Master Scholars Program in Humanistic Medicine Events
NYU School of Medicine’s Master Scholars Program in Humanistic Medicine hosts innovative events that explore the intersections of medicine with the arts, humanities, and social sciences. These events, held throughout the year, are free of charge and aim to enrich the entire NYU community.
This is a sampling of events hosted by the Master Scholars Program in Humanistic Medicine.
Stories Worth Telling: Inside the Bellevue Hospital Psychiatric Prison Ward
Elizabeth Ford, MD, chief of psychiatry for Correctional Health Services for NYC Health + Hospitals and adjunct associate professor of psychiatry, spoke about the deep complexities of mental health in the criminal justice system and how she found her calling in forensic psychiatry. Dr. Ford also read selections from her new memoir, Sometimes Amazing Things Happen, sharing stories from her many years working on NYC Health + Hospitals/Bellevue’s jail inpatient psychiatric service. Watch a video of the event.
Siddhartha Mukherjee: Narrating Cancer, An Epic Story
Dr. Siddhartha Mukherjee, Pulitzer Prize-winning author of The Emperor of All Maladies: A Biography of Cancer and The Gene: An Intimate History explored the history of cancer and its changing landscape within the institution of medicine—including the way the disease has been conceptualized, visualized, and treated over time. This event was co-sponsored by Perlmutter Cancer Center at NYU Langone. Watch a video of the event.
Thriving Versus Surviving: The Science of Enhancing Resilience
Resilience expert Bryan Sexton, PhD, director of Duke University’s Patient Safety Center, delivered a dynamic talk to NYU Langone faculty about the prevalence and severity of burnout in healthcare and simple, evidence-based tools to cultivate resilience. Watch a video of the event.
Undoctored Portraits was a visual storytelling project that resulted from a collaboration between NYU School of Medicine’s Master Scholars Program in Humanistic Medicine and Perlmutter Cancer Center.
In this project, nine cancer survivors offered a window into their lives, allowing nine NYU School of Medicine students to photograph them at medical appointments and treatment sessions, at work, at home with their families, and in the park. Many of these partnerships blossomed into powerful relationships in which patient and student were transformed.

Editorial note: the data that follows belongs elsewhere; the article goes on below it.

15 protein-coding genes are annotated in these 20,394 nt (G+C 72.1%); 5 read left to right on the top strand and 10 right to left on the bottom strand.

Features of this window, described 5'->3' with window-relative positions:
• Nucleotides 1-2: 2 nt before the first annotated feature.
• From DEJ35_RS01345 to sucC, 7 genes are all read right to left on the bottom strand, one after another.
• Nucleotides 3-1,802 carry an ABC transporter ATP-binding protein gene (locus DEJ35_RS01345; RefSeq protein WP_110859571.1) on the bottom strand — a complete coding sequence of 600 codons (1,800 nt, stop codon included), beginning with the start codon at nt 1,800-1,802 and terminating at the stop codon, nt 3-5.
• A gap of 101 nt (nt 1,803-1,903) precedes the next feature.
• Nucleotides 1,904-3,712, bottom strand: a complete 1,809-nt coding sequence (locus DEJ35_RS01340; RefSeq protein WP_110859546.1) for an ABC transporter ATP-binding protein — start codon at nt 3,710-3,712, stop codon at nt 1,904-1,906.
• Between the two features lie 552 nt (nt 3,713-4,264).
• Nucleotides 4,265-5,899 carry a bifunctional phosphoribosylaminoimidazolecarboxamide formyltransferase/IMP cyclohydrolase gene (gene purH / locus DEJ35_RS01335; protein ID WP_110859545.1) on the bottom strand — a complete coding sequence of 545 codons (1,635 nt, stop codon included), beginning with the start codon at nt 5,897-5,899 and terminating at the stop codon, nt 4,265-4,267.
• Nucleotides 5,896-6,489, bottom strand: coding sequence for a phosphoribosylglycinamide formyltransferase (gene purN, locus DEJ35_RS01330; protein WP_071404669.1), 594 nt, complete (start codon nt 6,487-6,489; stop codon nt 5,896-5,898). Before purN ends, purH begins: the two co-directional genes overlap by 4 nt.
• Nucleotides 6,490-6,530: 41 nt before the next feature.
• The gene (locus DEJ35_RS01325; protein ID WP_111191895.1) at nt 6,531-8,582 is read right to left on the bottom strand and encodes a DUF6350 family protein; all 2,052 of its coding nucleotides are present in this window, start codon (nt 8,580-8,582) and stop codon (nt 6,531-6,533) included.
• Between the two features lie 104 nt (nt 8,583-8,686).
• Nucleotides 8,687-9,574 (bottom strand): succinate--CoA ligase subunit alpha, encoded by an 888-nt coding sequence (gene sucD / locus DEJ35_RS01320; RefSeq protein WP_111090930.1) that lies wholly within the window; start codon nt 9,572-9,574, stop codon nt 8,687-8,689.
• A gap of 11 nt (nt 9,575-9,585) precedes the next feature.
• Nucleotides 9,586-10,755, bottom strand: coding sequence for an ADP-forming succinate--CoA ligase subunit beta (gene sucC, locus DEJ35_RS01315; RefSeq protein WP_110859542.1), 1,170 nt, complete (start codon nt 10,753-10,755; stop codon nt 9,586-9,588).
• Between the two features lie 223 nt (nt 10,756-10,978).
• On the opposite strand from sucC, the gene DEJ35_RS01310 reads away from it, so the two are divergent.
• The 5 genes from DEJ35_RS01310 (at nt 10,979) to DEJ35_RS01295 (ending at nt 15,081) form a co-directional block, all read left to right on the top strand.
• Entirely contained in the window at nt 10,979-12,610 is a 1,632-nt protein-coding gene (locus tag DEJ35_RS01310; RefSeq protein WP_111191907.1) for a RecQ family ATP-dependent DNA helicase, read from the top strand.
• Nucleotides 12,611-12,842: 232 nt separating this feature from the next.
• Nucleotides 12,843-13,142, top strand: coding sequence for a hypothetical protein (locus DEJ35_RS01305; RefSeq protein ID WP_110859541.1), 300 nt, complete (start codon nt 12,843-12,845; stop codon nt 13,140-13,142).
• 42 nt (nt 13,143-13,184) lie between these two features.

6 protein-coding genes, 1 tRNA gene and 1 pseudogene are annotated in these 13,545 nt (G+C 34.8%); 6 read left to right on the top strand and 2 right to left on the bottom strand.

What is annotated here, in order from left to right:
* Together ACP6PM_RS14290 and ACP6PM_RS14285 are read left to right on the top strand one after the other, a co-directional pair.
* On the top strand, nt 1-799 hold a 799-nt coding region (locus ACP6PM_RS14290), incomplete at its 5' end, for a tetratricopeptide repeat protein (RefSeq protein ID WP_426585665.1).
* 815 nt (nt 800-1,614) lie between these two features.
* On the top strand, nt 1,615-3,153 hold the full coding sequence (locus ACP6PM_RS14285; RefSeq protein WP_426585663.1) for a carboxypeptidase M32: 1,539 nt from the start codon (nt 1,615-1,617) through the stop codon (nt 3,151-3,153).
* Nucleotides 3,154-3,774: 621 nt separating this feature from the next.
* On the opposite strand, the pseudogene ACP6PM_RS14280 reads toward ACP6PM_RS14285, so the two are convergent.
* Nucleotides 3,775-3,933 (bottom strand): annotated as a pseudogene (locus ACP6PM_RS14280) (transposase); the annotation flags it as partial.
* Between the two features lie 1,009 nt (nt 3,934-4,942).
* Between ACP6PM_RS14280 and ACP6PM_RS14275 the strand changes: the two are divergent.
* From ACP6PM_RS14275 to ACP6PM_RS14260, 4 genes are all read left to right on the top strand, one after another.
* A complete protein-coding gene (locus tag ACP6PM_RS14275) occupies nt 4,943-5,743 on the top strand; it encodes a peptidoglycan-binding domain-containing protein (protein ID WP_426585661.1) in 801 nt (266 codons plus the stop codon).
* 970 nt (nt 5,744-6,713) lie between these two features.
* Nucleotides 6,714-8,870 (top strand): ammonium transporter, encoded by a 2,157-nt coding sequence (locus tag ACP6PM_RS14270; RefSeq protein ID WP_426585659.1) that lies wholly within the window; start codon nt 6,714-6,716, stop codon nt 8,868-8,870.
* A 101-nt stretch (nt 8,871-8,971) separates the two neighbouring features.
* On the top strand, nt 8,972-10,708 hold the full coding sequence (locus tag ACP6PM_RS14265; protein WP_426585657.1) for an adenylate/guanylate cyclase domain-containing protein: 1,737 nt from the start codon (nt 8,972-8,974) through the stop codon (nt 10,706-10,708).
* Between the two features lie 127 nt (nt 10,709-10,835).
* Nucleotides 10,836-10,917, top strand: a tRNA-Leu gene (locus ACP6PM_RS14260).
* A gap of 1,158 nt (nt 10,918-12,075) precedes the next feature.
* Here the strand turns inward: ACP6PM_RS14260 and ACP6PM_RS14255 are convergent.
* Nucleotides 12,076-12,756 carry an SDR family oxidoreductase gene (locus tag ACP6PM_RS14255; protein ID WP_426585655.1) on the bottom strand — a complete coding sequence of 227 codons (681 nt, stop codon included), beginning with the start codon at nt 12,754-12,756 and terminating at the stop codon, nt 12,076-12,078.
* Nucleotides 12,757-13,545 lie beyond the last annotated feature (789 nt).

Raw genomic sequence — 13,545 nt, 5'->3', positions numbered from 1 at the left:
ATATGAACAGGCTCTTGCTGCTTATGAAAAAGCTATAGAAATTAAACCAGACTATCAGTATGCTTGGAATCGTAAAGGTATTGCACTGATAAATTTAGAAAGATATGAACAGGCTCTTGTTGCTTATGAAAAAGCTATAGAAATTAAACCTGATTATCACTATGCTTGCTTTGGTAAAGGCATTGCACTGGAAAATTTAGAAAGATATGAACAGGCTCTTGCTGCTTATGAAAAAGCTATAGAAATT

Over time, distinctive portraits emerged, in which illness was one facet of much larger, richer, and more complex lives.
The project produced approximately 1,500 images. An exhibition of 65 of these photographs was installed in the NYU Langone’s art gallery in September 2016. A selection of these images has been adapted for this online gallery.
Why We Need Stories in Medicine: Louise Aronson in Conversation with Danielle Ofri and Barron Lerner
A dynamic panel discussion featuring Louise Aronson, MD, MFA, a geriatrician, educator, and author of the short story collection A History of the Present Illness, alongside fellow physician–writers Danielle Ofri, MD, PhD, and Barron Lerner, MD, PhD, explored the ethics, imperatives, and challenges of medical storytelling. Watch a video of the event.
The Only Difference Between a Researcher and Patient Is a Diagnosis: A Conversation with Susan Love
Susan Love, MD, MBA—surgeon, researcher, advocate, author, and cancer survivor—was interviewed onstage with Deborah M. Axelrod, MD and discussed her experience with acute myeloid leukemia, what it taught her about the patient experience, and how it colored her work in breast cancer research and advocacy. This event was co-sponsored by Perlmutter Cancer Center. Watch a video of the event.
Reading the Body: Live!
This literary evening honored the late artist Frank Netter, MD, known as the “Michelangelo of Medicine,” and featured live performances of poetry and prose about the body from the Bellevue Literary Review. This event was co-sponsored by the Division of Medical Humanities. Watch a video of the event.
Physicians as Writers: Oliver Sacks in Conversation with Danielle Ofri
Bestselling author and renowned neurologist Oliver Sacks, MD, was interviewed onstage by physician–writer Danielle Ofri, MD, PhD, about the ethics of writing about patients, the fundamental connections between clinical practice and storytelling, and the complexities of some neurological cases from Dr. Sacks’s book Hallucinations. Watch a video of the event.